SoCal Edison Says Its Electrical Grid Was 'Impacted' at Start of Saddleridge Fire - NBC Southern California
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SoCal Edison Says Its Electrical Grid Was 'Impacted' at Start of Saddleridge Fire

Residents told NBC4 they saw the first glow of flames at the base of one of the transmission line towers located about 100 yards behind their homes in a wilderness area.

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    NEWSLETTERS

    SoCal Edison Says Its Electrical Grid Was 'Impacted' at Start of Saddleridge Fire
    NBCLA
    An aerial image shows the Saddleridge Fire in Porter Ranch on Saturday, Oct. 12, 2019.

    Southern California Edison reported to state regulators that its electrical system was impacted around the time and in the area where the Saddleridge Fire started in Sylmar.

    SCE made the report to the California Public Utilities Commission last Friday, "out of an abundance of caution," a company spokesperson told NBC4.

    Regulated utilities are required to make notifications to the CPUC when incidents meet certain criteria, though the full contents of the report were confidential, a state official said.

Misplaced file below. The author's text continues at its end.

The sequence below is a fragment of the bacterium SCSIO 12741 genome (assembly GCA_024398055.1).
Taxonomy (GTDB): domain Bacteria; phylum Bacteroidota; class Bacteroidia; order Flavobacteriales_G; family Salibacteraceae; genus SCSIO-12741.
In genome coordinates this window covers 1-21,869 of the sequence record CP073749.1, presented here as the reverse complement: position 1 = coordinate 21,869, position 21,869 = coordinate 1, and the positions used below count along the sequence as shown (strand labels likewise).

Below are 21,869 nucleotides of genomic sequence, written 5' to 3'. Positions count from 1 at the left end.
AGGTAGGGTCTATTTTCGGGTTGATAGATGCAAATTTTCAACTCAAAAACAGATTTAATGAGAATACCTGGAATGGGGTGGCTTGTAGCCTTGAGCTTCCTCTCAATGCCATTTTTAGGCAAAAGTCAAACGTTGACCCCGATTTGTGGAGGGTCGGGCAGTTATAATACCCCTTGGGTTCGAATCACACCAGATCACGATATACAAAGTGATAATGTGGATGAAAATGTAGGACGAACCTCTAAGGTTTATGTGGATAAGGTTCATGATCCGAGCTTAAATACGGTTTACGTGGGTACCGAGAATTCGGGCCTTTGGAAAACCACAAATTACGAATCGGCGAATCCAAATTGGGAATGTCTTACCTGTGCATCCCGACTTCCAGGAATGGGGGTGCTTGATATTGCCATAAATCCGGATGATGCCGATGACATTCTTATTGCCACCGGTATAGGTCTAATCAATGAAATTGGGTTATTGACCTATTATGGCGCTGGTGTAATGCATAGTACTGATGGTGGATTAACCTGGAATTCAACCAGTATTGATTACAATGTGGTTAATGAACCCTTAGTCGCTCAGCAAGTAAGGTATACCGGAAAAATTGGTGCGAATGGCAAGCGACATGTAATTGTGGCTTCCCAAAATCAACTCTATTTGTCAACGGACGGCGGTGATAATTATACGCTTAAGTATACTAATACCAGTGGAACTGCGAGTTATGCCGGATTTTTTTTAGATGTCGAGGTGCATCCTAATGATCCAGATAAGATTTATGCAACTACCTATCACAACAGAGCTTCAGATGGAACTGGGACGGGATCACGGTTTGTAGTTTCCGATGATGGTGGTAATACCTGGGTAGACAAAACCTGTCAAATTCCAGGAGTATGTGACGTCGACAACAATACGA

The Saddleridge Fire started last Thursday night near the intersection of Yarnell Street and Saddleridge Road, close to where high voltage transmission lines owned by SCE cross the foothills.

    Saddleridge Fire Investigation Rules Out Some Causes

    [LA] Saddleridge Fire Investigation Rules Out Some Causes

    Fire investigators say while they have not figured out the cause of the Saddleridge Fire they have ruled some things out. However, Southern California Edison said their system was impacted at the time of the fire. Eric Leonard reports for the NBC4 News at 4 p.m. on Monday, Oct. 14, 2019.

    (Published Tuesday, Oct. 15, 2019)

    Residents told NBC4 they saw the first glow of flames at the base of one of the transmission line towers located about 100 yards behind their homes in a wilderness area.

    Investigators from the Los Angeles Fire Department have searched the area around the tower for clues to the ignition source of the fire that burned nearly 8,000 acres and destroyed and damaged dozens of homes.

    As of Monday morning the cause of the fire had not been found, though law enforcement sources told NBC4 they expected arson to be ruled-out in the coming days.

    Few clues were found during an examination of the charred ground around the tower, the sources said.

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